I'll decide which way up is best to applique it to the night time wilderness piece once it's ready.   My couching skills are improving, the edges of this disk better than the gold one.  The silver is a bit easier to pinch and redirect from the side, too.

After this is done and appliqued, I'll finish up the glasswing insect whose wings are done, and whose body will be beads stitched directly onto the wilderness piece, probably the night one.

Monday, November 17, 2014

Goldwork or nue in its place

The wilderness pieces continue, with the hope of finishing the three in the next few days, well, we'll see.

Here you see the or nue gold disk in place as a "sun" figure in the daytime wilderness piece.  


Still to come is one more critter to complete the piece. And there's a "moon" in silver and blue upcoming to go into the night time piece.  

At this point it's felt pieces stitched in place, waiting for the or nue, which I supposed, since it's silver, would be argent nue, but I don't think that's what they say.  

And again, that piece needs another critter to complete it.  I think both might benefit from a couple of random butterfly wing shapes, too, but we'll see how they work with the last critters in place.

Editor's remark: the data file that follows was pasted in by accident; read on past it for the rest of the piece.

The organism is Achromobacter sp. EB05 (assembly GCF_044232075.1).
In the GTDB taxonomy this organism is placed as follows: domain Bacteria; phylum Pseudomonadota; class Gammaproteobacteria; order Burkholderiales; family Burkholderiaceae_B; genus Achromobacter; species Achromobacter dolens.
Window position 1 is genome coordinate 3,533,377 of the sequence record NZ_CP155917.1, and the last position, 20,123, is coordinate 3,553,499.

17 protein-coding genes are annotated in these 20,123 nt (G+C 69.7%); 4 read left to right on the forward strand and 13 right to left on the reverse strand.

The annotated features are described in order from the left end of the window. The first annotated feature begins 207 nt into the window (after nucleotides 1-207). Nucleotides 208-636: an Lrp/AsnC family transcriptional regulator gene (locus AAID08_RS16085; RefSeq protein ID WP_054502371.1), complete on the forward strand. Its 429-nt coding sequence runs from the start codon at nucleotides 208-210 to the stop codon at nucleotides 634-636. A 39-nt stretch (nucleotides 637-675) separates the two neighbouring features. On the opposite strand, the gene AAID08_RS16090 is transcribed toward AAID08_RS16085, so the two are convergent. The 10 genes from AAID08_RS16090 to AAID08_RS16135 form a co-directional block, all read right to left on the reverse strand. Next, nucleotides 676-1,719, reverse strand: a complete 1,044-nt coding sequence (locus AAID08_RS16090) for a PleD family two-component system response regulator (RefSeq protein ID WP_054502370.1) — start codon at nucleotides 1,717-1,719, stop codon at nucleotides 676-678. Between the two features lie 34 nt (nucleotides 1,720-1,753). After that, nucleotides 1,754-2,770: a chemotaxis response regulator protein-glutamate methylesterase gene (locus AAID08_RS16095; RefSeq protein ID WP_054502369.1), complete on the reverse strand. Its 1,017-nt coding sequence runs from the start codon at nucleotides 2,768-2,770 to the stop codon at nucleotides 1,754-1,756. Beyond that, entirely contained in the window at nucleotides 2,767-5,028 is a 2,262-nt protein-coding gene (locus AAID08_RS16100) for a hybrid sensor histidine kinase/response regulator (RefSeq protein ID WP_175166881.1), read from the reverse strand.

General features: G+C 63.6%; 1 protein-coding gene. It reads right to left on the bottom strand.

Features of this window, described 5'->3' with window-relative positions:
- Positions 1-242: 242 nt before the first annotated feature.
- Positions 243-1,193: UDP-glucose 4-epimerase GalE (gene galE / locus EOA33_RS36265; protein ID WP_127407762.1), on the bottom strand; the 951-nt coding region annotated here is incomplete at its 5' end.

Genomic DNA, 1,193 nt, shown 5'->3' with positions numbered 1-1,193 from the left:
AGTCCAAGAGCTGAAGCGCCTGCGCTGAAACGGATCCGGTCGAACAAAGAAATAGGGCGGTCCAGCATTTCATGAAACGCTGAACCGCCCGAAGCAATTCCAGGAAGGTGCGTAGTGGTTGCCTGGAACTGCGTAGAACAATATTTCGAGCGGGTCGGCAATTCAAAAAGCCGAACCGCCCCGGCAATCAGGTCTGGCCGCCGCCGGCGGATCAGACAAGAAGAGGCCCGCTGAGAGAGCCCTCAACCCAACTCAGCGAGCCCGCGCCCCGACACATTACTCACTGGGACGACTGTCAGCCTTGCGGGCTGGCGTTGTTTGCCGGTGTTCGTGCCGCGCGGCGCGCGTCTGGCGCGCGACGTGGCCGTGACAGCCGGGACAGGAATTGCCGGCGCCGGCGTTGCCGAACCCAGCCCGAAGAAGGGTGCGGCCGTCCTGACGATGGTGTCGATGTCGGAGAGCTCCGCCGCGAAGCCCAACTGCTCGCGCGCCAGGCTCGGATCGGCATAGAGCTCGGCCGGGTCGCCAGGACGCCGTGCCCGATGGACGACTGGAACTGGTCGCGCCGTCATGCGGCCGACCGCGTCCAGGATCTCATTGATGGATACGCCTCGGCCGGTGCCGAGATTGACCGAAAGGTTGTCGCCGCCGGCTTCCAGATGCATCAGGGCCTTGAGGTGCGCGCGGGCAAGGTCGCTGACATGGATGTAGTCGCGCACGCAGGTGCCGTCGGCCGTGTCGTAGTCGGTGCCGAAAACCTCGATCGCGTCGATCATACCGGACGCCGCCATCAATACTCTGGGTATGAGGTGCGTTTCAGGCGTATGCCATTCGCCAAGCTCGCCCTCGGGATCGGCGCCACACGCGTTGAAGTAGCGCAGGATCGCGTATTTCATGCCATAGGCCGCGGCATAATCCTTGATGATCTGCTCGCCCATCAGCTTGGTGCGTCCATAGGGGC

Thursday, November 13, 2014

EarthStarBox watch this space....

My friend and one of the most creative people I ever knew, Mare Johnston, is cooking up a little something to introduce to us soon.

And just so's you know I am finding myself totally into this surprise thing that you will know more about eftsoons, I just wanted to show you some thinking that's happening in this studio, on the other side of the continent from hers!

Also I did want to state that I have not deserted my studio, stitching adventures notwithstanding.

I should add that she's a Sagittarian, too.  Just sayin'.

Sunday, November 9, 2014

Or nue in progress

Or nue, aka shaded goldwork, is rapidly becoming my raison d'etre! here's a small piece, which might either become a piece of jewelry or form a component in one of my wilderness pieces, which are still out there waiting for me!

This piece is 1.5 inches across, and the shapes I cut from felt which I designed and applied before covering them with goldwork, using the tacking down stitches to create the sense of shape and shade.  Great fun, and a lot of learning in this little work.

And since a dear friend spent the afternoon replacing my old broken hall light with a new LED fixture, a learning curve all around, I now have brilliant shadeless light in the hall, which I love, and I tried the photo in this new light, just to see how well it worked. Better than with my older dimmer lights, anyway.